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Jean Vanier - L’Arche

The death was recently announced of Jean Vanier, the founder of the worldwide network of L’Arche communities, where people with learning disabilities, and those without, live and work together.

In 1995 Jean Vanier, a devout Roman Catholic, visited the Brecon community and spoke to Roy Jenkins. Roy recalls “I’ve never forgotten the half-hour in which he outlined his vision”. So to mark the death of this inspirational man, there is another chance to hear an edition of All Things Considered which was first broadcast in 1995.

Mental Health and Body Image

Most young people are unhappy with how they look at some stage of growing up, but it’s reckoned that a third of adults are so stressed by their body image and appearance that they feel unable to cope.

Meanwhile, the number of people living with obesity has trebled worldwide in the past 30 years, and fresh studies regularly underline the significant risk it carries of disease and early death. On the eve of Mental Health Awareness Week, which this year is taking the theme of body image, Roy Jenkins and guests explore this concern, and also ask in what way religious faith can influence how we think and feel about our bodies as part of our wider mental health.


The Extinction Rebellion climate change actions this Easter saw more than a thousand people arrested in central London. But protest is rarely out of the news, with recent marches for and against Brexit; and local demonstrations such as those against the closure of a school, a maternity unit or a leisure centre; as well as continuing efforts to protect the Welsh language.

Wales has a long history of protest: Chartists, suffragettes, peace and civil rights campaigners of every kind have taken to the streets and sometimes made huge sacrifices for causes they’ve held dear.

But how effective is it? What are the risks? And what is the particular responsibility of people with a religious faith?

Joining Roy to discuss this are: Rachie Ross, self-described eco-theologian and spokesperson for Christian Climate Action who’s been highly involved in the Extinction Rebellion London protests; Menna Machreth, former chair of Cymdeithan yr Iaith Gymraeg, the Welsh Language Society, and currently mission coordinator for the Baptist Union of Wales; Clive Wolfendale, Former Deputy Chief constable of North Wales Police, now chief executive officer of CAIS, which aims to empower change for people struggling with a range of social challenges; and Aled Eirug, a former head of news and current affairs at BBC Wales, author of a recent book about conscientious objectors.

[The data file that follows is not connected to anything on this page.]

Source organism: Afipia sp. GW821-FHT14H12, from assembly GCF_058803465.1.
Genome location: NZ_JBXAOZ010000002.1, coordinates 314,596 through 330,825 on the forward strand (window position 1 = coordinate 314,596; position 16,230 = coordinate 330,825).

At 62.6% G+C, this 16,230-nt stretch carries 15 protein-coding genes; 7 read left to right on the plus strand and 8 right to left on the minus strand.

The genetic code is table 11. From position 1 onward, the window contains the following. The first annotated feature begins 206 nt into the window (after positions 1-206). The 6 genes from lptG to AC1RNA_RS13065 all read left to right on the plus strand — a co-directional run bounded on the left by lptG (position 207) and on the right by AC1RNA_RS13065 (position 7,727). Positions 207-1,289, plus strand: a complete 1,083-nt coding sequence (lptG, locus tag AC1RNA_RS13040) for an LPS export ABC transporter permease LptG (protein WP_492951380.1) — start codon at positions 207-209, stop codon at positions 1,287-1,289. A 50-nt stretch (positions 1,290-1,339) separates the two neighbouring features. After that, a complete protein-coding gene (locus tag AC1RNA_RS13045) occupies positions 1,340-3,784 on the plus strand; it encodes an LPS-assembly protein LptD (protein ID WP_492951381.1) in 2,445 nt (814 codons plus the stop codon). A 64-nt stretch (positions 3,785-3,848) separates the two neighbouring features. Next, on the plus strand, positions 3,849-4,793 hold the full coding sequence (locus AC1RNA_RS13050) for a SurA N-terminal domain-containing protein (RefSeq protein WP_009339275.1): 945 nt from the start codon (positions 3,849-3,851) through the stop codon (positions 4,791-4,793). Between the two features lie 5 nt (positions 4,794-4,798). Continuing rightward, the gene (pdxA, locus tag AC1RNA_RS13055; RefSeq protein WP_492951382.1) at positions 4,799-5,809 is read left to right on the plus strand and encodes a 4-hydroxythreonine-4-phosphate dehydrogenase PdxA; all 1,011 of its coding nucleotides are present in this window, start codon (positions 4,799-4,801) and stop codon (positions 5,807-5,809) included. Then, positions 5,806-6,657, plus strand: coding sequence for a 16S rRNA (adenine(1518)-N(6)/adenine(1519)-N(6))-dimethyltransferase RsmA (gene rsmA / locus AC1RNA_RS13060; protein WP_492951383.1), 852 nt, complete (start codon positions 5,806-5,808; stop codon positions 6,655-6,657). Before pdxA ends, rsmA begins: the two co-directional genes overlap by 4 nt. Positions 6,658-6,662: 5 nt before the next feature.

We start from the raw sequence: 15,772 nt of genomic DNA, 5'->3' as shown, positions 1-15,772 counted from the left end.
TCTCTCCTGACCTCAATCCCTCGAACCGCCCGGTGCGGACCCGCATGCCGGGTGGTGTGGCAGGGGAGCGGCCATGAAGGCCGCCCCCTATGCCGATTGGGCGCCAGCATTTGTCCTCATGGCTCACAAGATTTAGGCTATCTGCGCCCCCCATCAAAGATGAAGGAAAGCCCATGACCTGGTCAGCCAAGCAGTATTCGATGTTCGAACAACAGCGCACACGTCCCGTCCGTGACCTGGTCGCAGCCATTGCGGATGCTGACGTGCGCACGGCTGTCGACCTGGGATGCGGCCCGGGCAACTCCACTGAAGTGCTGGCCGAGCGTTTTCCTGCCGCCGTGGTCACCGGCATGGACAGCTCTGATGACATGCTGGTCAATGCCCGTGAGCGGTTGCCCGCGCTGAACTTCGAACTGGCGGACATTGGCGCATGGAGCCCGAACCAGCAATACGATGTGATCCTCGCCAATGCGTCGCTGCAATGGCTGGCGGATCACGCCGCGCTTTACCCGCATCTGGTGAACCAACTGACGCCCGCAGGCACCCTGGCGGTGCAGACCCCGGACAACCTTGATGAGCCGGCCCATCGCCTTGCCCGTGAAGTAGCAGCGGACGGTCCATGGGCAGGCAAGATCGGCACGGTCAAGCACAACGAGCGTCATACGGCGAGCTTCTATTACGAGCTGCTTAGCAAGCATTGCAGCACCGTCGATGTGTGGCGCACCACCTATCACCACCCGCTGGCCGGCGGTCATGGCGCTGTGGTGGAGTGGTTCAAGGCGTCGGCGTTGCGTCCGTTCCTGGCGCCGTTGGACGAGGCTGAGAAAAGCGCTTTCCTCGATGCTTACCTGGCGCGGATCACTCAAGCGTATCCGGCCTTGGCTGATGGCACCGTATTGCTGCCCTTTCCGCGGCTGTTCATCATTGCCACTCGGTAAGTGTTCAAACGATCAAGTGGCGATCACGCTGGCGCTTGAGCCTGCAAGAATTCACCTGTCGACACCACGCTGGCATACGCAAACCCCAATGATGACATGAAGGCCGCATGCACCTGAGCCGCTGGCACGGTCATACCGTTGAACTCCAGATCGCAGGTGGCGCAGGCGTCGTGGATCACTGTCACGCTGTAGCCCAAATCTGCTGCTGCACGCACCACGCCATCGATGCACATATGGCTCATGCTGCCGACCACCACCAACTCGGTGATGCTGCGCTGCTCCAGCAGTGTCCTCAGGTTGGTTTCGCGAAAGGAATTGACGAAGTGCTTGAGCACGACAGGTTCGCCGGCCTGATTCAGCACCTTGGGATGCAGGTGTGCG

Dr. Rowan Williams - Recovering Archbishop

On Easter Day we’re joined by the theologian, poet and campaigner for social justice who’s recognised as one of Britain’s leading intellectuals. The Most Rev Dr. Rowan Williams, is a former Archbishop of Wales, and was the first Welshman in at least a thousand years to become Archbishop of Canterbury. He stepped down in 2012 after an often controversial ten years leading not just the Church of England but also the rest of the world’s 77 million Anglicans. He was both loved and lampooned. Back in academia where as a brilliant young scholar he’d filled some prestigious Oxbridge posts, he’s currently Master of Magdalen College Cambridge. He’s also Chair of Christian Aid, the churches’ ecumenical relief and development agency. Baron Williams of Oystermouth was born in Swansea, frequently returns to Wales (often to support work among the most marginalised people), and has said he’s happiest when he’s on holiday with his family on the Pembrokeshire coast.
In conversation with Roy Jenkins he talks about his time as Archbishop of Canterbury, the challenges facing Christian Aid, and the humanity he wants to see nurtured across the country.

4 episodes